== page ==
Halfway between Viterbo and Rome, Civita Castellana and its landscapes enchanted even Goethe who, on his way to the eternal city, stopped in the village in 1786: "Beautiful is the view of the castle: Mount Soratte [...] stands solitary and picturesque. The volcanic zones are much lower than the Apennines, and only the watercourses, rushing impetuously through them, have incised them, creating reliefs and cliffs in stupendously plastic forms, precipitous rocks and a landscape all discontinuities and fractures." Since then, nothing (or almost nothing) has changed. Are you ready?
The bridge over the gorge
The force of water therefore forged the landscape. Imagine Goethe crossing the gorge on the long Ponte Clementino slender bridge toward the village and stopping in the middle to look out and gaze with a sense of vertigo toward the Rio Maggiore, which, dozens of meters below, has carved out the tender tuffaceous rock in its rush toward the Treja.
Among the streets of the village
The Cathedral of Santa Maria Maggiore, the religious heart of the town, appears to us from afar, as it appeared to Goethe and Grand Tour travelers, resting on a steep tuffaceous wall. It is a masterpiece of the 1200s, with a facade embellished by a very dramatic white portico and magnificent marble floors inside. Did you know that even Mozart played the organ in this church? It was a Sunday in July 1770 but, as he had his father write, it was so cold at night that he had to put on his fur coat! From the cathedral, we make our way through the narrow, atmospheric streets to arrive at Matteotti Square, which, as in all villages in Italy, is the hub of the village's social life. Let's have a coffee in front of the 16th-century Fountain of Dragons and the elegant town hall.
The entire community of Civita participates with great passion in the feast of its patron saints, Saints Marcianus and John, celebrated from the crack of dawn on Sept. 16. The relics of the saints are kept in the Cathedral and are carried in solemn procession on the evening of the 16th. The traditional dish - not to be missed! - are "frittelloni," a carnival classic: they are somewhat similar to crepes, but very thin, seasoned with pecorino cheese and pepper and rolled tightly. The ingredients are poor - flour, water and eggs(few eggs) - but the taste is amazing. And the art that has been handed down for centuries is artistic ceramics: be sure to visit the many artisan workshops and meet the master potters.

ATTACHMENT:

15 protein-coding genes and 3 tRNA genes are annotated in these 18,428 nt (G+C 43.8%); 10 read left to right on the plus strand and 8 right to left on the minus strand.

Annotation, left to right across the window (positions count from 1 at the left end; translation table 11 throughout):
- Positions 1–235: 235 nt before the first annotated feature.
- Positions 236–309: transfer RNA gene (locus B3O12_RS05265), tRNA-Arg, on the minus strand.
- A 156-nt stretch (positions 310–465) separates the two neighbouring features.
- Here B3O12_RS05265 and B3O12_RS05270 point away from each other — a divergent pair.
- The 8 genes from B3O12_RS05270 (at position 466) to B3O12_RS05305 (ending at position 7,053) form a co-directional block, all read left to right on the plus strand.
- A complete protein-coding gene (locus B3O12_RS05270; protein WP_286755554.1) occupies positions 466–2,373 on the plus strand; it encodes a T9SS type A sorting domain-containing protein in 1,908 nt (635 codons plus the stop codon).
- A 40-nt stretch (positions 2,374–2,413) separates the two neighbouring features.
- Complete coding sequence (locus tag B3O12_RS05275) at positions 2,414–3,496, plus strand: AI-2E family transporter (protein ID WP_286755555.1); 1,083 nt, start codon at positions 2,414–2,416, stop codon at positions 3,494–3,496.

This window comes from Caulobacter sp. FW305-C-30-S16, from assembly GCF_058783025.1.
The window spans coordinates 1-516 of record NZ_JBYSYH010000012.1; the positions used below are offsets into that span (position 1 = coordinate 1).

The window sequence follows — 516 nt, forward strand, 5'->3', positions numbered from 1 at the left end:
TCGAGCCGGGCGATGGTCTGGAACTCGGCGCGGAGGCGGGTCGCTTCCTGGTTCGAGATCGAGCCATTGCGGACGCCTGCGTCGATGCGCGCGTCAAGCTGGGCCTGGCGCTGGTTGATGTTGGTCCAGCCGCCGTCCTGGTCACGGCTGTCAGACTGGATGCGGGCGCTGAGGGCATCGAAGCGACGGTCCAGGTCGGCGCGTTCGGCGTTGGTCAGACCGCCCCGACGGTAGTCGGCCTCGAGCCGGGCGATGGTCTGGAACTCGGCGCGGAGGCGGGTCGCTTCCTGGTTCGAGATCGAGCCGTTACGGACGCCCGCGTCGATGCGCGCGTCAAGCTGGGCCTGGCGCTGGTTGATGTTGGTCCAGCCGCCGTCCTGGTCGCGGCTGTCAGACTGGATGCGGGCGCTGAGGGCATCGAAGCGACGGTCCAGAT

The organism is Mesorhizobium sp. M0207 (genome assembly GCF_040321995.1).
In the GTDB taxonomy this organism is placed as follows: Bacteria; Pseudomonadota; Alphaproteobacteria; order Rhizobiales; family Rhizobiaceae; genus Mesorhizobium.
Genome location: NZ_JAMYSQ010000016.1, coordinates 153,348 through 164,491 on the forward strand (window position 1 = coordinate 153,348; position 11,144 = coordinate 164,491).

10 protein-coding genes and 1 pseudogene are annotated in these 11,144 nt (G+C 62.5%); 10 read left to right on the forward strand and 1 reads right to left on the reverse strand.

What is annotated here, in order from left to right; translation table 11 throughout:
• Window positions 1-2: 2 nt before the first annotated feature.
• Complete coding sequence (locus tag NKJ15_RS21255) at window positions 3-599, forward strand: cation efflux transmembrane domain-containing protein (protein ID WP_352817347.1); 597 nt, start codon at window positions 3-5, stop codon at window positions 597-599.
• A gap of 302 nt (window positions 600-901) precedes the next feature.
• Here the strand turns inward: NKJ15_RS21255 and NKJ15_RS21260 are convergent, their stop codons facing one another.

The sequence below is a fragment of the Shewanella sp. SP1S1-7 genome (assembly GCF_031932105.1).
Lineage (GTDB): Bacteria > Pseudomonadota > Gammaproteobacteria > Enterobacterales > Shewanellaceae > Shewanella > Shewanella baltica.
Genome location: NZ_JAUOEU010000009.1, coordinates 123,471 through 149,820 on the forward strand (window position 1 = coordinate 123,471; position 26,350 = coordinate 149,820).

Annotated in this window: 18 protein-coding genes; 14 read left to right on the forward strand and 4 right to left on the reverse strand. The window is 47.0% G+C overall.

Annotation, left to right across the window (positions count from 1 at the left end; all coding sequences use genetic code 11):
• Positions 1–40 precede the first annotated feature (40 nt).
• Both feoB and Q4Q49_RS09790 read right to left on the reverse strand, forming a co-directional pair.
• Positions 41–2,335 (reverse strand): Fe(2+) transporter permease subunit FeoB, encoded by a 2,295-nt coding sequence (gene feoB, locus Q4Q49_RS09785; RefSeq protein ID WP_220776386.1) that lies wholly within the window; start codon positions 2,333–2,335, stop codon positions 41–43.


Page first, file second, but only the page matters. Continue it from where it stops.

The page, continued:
Massive and soaring, Forte Sangallo is "the castle" that caught Goethe's eye as much as ours. It is named for the architect, Antonio Sangallo the Elder, who designed it in the late 15th century to defend the northern borders of the Papal States. It was also a prison and the residence of popes and today houses the Archaeological Museum of the Agro Falisco, which opens a glimmer of light on our most ancient history. Civita Castellana, in fact, in the distant past was called Falerii and was the capital of the lands of the Falisci, an ancient Latian people who were wiped out by the Roman conquest in 241 BC.
What became of the Falisci after 241 B.C.? To find out, we strap on our bikes and push on from Civita Castellana to the archaeological area of Falerii Novi, about 6 km away. "Novi" because it was built after 241 B.C. when Falerii Veteras was destroyed by the Romans. And here, in Falerii Novi, the wonder begins again: mighty defensive walls, two large gates (of Jupiter and of Bove), and inside, among the vegetation, layers of history from the Roman Empire all the way to the barbarian invasions, when the inhabitants of Falerii Novi abandoned the city and returned to perch in the old town. We will be able to walk with the ancient Romans along the Via Amerina that led from Rome to Umbria; we will be able to recognize the original urban layout recovered from archaeological excavations; and we will be amazed at the Romanesque church of Santa Maria di Falerii (12th century).
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